By Bram Weinstein/@RealBramW

You won’t sound the same in person as you do on the air, not until you find your voice. But that’s the goal. Early tendencies by novice broadcasters include speaking too quickly, lack of enunciation and formal sentence structures that don’t jive with the overall feel of the content and yelling.

I happened on a signature close to my radio reports while covering the NFL’s Washington Redskins while working in the D.C. market. At the top of each hour, I was responsible to supply a:20-:40 update on the daily happenings of the team. This would play in the top of the hour sports update anchored by a separate broadcaster. Its placement in the report would be subject to it s relative strength to the breaking news of the hour, but because it eventually was sponsored, it always aired.

This was not my first job on air but I was still quite green in terms of delivery. I almost always used a piece of sound in the report from one of the players or coaches I was covering to lend further credibility. My opinion would find it’s way into some of the pieces but in essence I wanted the reports to be the inside view from the locker room of the news or storylines of the day. By using sound though, I cut down the amount of time I could devote to my copy. So if the sound bite was :10-:15 seconds, you can see how an economy of words became paramount to the effectiveness of each report.

Initially, I had trouble with this aspect and was way too verbose. So I’d find myself racing through the copy to fit the time constraints. This was no more transparent then in how I closed each report:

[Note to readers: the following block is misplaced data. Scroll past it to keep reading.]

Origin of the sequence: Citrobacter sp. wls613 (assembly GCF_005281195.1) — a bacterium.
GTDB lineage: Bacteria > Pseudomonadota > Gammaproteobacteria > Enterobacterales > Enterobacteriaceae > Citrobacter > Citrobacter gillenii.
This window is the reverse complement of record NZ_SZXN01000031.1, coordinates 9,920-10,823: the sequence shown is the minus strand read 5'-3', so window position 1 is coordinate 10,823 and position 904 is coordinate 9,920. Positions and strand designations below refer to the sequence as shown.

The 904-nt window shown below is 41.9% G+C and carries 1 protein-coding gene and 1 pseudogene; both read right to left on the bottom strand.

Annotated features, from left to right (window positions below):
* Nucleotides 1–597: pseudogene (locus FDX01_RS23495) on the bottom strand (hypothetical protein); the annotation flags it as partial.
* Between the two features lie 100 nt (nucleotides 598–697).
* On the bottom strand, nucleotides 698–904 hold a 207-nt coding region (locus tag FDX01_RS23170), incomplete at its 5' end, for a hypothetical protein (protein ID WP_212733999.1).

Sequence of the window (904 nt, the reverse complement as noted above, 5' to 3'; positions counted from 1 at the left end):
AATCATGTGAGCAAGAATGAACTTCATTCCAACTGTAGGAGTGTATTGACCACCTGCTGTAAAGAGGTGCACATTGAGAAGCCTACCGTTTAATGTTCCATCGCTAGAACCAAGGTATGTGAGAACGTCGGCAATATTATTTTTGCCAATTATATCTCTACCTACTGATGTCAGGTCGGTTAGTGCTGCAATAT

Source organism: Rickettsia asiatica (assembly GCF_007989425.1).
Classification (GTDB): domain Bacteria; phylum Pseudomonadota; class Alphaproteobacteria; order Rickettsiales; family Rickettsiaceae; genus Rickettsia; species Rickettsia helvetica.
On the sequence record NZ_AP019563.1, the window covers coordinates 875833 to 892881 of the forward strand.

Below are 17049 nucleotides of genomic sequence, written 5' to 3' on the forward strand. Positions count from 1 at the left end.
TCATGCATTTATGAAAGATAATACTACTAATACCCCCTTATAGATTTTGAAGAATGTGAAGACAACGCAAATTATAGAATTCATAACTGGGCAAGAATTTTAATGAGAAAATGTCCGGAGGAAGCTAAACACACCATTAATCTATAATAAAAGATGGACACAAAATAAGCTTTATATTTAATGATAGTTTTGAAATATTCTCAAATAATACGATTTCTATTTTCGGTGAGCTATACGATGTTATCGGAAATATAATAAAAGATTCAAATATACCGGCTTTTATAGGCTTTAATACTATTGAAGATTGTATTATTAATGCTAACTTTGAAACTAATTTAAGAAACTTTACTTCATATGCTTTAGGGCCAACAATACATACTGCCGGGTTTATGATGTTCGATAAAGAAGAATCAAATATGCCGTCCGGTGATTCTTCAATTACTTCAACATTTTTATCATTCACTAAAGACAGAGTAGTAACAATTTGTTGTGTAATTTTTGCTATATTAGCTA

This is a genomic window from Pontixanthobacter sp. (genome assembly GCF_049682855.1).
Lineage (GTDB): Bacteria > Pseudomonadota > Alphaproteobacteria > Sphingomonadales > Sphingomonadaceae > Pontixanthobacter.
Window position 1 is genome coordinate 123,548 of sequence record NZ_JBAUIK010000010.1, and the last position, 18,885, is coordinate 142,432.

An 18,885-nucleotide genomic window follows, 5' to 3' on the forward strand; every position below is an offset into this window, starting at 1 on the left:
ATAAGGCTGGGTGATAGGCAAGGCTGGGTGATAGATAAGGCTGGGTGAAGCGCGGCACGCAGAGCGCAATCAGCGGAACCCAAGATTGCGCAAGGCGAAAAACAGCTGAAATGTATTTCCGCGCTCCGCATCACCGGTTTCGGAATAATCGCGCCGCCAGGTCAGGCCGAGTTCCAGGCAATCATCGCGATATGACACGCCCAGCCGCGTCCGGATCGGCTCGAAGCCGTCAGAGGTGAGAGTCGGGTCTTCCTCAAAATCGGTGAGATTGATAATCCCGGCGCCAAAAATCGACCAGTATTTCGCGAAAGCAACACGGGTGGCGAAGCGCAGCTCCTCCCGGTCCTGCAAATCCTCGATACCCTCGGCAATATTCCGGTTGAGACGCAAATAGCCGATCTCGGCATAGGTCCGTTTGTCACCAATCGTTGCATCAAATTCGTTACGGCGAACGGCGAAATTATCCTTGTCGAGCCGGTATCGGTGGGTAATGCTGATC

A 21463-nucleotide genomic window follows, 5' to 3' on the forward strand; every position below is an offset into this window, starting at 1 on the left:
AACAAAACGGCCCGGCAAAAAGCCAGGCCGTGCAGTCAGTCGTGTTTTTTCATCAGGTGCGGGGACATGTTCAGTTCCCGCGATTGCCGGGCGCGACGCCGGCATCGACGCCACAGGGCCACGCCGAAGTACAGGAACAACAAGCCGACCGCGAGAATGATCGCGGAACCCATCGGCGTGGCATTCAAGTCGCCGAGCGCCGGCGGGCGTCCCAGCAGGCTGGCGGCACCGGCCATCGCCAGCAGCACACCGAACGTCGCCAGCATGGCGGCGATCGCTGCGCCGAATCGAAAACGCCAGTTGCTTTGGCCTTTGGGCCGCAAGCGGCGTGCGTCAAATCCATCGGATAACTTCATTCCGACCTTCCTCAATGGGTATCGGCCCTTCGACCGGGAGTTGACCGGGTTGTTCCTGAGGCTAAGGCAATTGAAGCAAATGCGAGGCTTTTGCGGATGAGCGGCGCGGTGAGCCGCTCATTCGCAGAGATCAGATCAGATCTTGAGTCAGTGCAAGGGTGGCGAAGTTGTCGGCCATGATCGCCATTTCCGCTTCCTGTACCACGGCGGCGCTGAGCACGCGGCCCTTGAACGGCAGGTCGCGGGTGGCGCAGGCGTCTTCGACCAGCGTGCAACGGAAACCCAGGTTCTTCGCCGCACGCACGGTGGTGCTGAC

“Covering the Redskins, I’m Bram Weinstein.”

Only it didn’t come off like that.. It sounded more like this:

“CoveringtheRedskinsI’mBramWeinsteeeiiinnnnn.”

I was rushing to get those finals words out. I didn’t do this on purpose, it was just a natural cause and effect of an inability to prepare information in a concise manner so I could avoiding rush reading. In real life, I’d never say my name like I was some Mark Twain character.

Now amazingly, this became a calling card for me. By my second or third season, fans who I would run into would always say my name back to me with that quick twang. Because it had taken hold as a part of the fabric of the report, I didn’t stop doing it, I actually made sure I continued to emphasize my name in this manner. But this was not planned. And it was a lucky break.

This type of signature cannot typically be made inorganically. Because I said my name that way and it was obvious it happened in an organic fashion, listeners agreed to let it continue and actually demanded it stay that way. But this is dangerous. I didn’t find my voice in that signature sign out, I merely learned a lesson about economy of words. I kept the sign out because it stuck, however the more important lesson learned was being forced to focus on was the rest of the voiced over content, where at times in the early stages of my career, were read at the same brisk pace. Listeners couldn’t keep up and digest what I was telling them. So I had to learn to use my voice, my delivery and my concise writing ability, all in the name of a :30 report.

I want to know when you found your voice and how? Email me at Bram@reel-reporting.com or tweet me @RealBramW. I’ll share your responses next week. Also, if you’re interested in coming out to get training with myself and Gerry Matalon, a former ESPN colleague in the talent department: Come to New York City on January 30th. You can sign up here.

For speaking engagements, please email info@reelmediagroup.tv. Or me directly.

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